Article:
Arcega-Whiteside Perseveres in a Different Role
J.J. Arcega-Whiteside hasn't developed into the receiver the Eagles hoped for, but he's found other ways to contribute.
When you’re playing a poor football team like the New York Giants forced into the desperation of plying Jake Fromm at quarterback, the last thing you want to do is give the team hope.
Kenny Gainwell, recently put into the unfamiliar position of kick returner due to the ineffectiveness of Quez Watkins and Jalen Reagor when they had the role, settled under the opening kickoff this past Sunday and moved upfield before reaching a sea of bodies near the 20-yard line.
And just like that belief materialized for the Giants when the football was dislodged but only for a split second before J.J. Arcega-Whiteside gobbled up the potential turnover.
Order was quickly restored for the Eagles and things went to plan. The Giants were bad, Fromm was overmatched, and Philadelphia easily disposed of its division rivals, 34-10, inching ever closer to what seemed like an unlikely playoff berth back in September.
It’s not the role Arcega-Whiteside or the Eagles envisioned when the Stanford product was taken at No. 57 overall in the second round of the 2019 NFL Draft but the lengthy WR has developed into one of Michael Clay’s best special teams players.
“He really puts in the time and effort to study who he’s got on the holdups, who he’s got blocking on kickoff return,” the Eagles’ special teams coordinator said when discussing JJAW Tuesday. “What’s the return coming at him right there? How can I get better? How should I take on this block? He just asks the right questions and he cares about making big plays right here.
“I think he’s done a great job, in terms of being a bigger wide receiver, bringing a little bit more of a physical presence.”
During his first two pro seasons, Arcega-Whiteside barely played on special teams as the Eagles attempted to make him a bigger part of the offense.
Injuries and ineffectiveness had most affixing the term “bust” to JJAW’s name and it’s hard to argue that when it comes to the original evaluation of a big WR with ball skills who could dominate on 50/50 balls and be a difference-maker in the red zone.
That said, most players in that kind of circumstance would not embrace a significant role on special teams or as a blocker for others on offense but to Arcega-Whiteside’s credit he has.
Not only was Arcega-Whiteside “Johnny on the spot” when it came to Gainwell’s fumble against the Giants, he also sprung Reagor’s 39-yard punt return with a big block, and snuffed out a Giants’ kick return with a tackle.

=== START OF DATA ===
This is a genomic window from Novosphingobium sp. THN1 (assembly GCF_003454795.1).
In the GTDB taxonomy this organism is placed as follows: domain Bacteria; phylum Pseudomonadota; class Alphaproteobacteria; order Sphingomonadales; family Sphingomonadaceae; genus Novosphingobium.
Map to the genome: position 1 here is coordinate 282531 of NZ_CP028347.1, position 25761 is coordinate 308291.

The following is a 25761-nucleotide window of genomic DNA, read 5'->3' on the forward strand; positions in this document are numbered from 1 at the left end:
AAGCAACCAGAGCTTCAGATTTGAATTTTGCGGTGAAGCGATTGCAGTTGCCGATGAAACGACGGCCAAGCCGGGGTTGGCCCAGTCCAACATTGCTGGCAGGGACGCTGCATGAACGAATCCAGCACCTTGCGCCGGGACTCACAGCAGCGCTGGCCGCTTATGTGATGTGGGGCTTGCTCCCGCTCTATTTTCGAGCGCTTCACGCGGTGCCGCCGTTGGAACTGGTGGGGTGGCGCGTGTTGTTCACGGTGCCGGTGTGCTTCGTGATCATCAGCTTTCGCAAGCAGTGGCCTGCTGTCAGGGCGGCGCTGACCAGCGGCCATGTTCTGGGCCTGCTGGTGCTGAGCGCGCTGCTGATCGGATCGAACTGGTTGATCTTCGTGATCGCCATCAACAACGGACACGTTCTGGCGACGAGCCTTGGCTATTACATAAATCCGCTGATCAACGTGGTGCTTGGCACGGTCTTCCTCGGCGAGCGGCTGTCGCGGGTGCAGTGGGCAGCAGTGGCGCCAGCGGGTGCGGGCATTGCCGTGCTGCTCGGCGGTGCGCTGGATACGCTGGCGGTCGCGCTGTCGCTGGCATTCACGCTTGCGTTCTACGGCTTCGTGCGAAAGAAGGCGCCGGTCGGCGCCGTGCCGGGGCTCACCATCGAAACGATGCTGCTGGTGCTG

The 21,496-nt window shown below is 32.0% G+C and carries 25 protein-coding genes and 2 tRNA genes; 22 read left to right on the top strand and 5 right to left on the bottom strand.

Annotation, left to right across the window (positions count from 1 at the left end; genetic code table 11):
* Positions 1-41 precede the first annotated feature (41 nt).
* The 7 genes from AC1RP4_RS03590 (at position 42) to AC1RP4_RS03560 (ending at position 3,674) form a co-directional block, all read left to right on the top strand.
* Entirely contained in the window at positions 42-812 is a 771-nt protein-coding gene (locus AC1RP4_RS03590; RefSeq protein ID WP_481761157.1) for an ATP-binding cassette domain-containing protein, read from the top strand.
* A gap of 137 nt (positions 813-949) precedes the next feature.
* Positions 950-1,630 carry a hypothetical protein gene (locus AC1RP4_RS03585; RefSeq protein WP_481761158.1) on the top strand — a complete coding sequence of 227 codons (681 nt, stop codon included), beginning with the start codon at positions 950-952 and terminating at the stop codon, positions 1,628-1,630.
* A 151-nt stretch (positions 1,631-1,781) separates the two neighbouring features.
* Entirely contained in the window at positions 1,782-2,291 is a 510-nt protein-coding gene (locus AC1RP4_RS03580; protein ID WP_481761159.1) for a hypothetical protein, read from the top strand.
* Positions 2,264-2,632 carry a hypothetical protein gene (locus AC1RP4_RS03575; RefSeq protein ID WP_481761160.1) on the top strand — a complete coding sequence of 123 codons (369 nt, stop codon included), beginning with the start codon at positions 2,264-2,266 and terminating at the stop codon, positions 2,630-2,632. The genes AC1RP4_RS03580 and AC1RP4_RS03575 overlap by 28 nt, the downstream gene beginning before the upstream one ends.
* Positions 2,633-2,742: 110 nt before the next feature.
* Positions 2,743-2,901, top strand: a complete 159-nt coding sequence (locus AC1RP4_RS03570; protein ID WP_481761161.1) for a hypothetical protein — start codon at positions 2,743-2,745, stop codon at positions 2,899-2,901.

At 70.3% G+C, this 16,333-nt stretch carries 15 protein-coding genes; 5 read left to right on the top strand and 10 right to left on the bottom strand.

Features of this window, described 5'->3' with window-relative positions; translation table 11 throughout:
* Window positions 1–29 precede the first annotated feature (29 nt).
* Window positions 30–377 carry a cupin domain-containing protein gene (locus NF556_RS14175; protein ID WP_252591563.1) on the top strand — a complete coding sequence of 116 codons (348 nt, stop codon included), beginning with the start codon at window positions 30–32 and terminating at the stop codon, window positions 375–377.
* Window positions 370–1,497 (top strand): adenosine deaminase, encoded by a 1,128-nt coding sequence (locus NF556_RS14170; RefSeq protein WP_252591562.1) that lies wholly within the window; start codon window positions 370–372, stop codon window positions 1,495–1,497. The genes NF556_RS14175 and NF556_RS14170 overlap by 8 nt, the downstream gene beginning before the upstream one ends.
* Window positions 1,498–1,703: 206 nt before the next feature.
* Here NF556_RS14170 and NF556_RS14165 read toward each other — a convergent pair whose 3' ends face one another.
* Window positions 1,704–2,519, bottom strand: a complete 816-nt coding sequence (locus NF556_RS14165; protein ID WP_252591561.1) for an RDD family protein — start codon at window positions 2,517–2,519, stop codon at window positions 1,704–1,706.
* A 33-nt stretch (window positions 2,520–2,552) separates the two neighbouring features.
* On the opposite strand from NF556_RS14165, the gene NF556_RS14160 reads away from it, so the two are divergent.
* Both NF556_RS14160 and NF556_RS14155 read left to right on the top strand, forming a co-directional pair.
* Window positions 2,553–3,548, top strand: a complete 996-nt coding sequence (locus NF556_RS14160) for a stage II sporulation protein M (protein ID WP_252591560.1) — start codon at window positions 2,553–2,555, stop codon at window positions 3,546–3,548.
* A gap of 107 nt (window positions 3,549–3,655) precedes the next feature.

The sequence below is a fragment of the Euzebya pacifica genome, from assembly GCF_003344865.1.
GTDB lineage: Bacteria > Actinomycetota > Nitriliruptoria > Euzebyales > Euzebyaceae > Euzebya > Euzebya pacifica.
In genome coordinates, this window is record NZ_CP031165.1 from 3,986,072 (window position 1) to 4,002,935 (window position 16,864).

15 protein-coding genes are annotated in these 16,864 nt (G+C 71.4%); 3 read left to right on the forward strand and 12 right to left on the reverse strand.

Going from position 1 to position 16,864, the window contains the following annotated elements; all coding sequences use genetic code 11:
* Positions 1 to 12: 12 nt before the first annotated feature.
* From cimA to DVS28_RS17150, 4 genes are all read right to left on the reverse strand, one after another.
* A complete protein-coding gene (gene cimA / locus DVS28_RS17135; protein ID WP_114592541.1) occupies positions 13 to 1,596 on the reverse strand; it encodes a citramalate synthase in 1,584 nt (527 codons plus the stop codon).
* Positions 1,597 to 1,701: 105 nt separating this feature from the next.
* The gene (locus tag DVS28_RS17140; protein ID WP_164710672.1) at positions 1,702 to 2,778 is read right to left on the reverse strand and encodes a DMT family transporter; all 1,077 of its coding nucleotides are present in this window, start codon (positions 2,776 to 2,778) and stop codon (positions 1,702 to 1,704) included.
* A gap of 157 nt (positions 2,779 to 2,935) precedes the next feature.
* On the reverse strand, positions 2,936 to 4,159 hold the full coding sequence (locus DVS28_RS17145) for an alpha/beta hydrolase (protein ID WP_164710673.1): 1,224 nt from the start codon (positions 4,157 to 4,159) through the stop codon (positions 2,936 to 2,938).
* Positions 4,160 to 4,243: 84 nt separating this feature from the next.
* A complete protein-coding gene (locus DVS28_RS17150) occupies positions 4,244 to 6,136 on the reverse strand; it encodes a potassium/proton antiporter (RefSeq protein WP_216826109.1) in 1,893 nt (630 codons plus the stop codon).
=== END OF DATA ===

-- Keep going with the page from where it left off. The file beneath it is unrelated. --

“J.J. is on the interior and he puts his foot in the ground and he helps out, kind of create an open lane, him and Jared Mayden,” Clay said when describing Reagor’s explosive return. “And J.J. kind of took out two people. He took a charge on the gunner and blocked his own guy, and that’s where the lane kind of opened up for Jalen.”
On offense, he’s excelled as a blocker helping the Eagles’ No. 1 ranked rushing offense and Nick Sirianni’s vast array of WR screens.
“The message to the receivers is, ‘Hey when that ball gets out on the perimeter, you never know when that’s going to happen, so you have to be blocking your tails off every single time,’” Sirianni said earlier this season. “Because when that ball gets on the perimeter and you do your job, we can turn a 10-yard run into a 20-yard run or 30-yard run or 40-yard run or whatever it may be.”
“And I saw J.J. do that very well and very efficiently. And we didn’t just throw him out there to do that because we didn’t have a feel that he was going to do that. He’s been showing that to us every single day in practice.”
The ship has probably sailed for Arcega-Whiteside in Philadelphia when it comes to becoming an impactful WR but with one year left on his rookie deal, JJAW has secured the full length of his rookie contract in Philadelphia by persevering, accepting, and excelling in a different role.
“J.J. has done a heck of a job in terms of embracing his role and he’s really contributed a lot to help our special teams unit,” Clay said.
John McMullen covers the NFL and the Eagles for Sports Illustrated and JAKIB Media. He’s also the co-host of “Birds 365,” a daily streaming show covering the Eagles and the NFL, and the host of “Extending the Play” on AM1490 in South Jersey. You can reach him at firstname.lastname@example.org or follow John on Twitter: @JFMcMullen.
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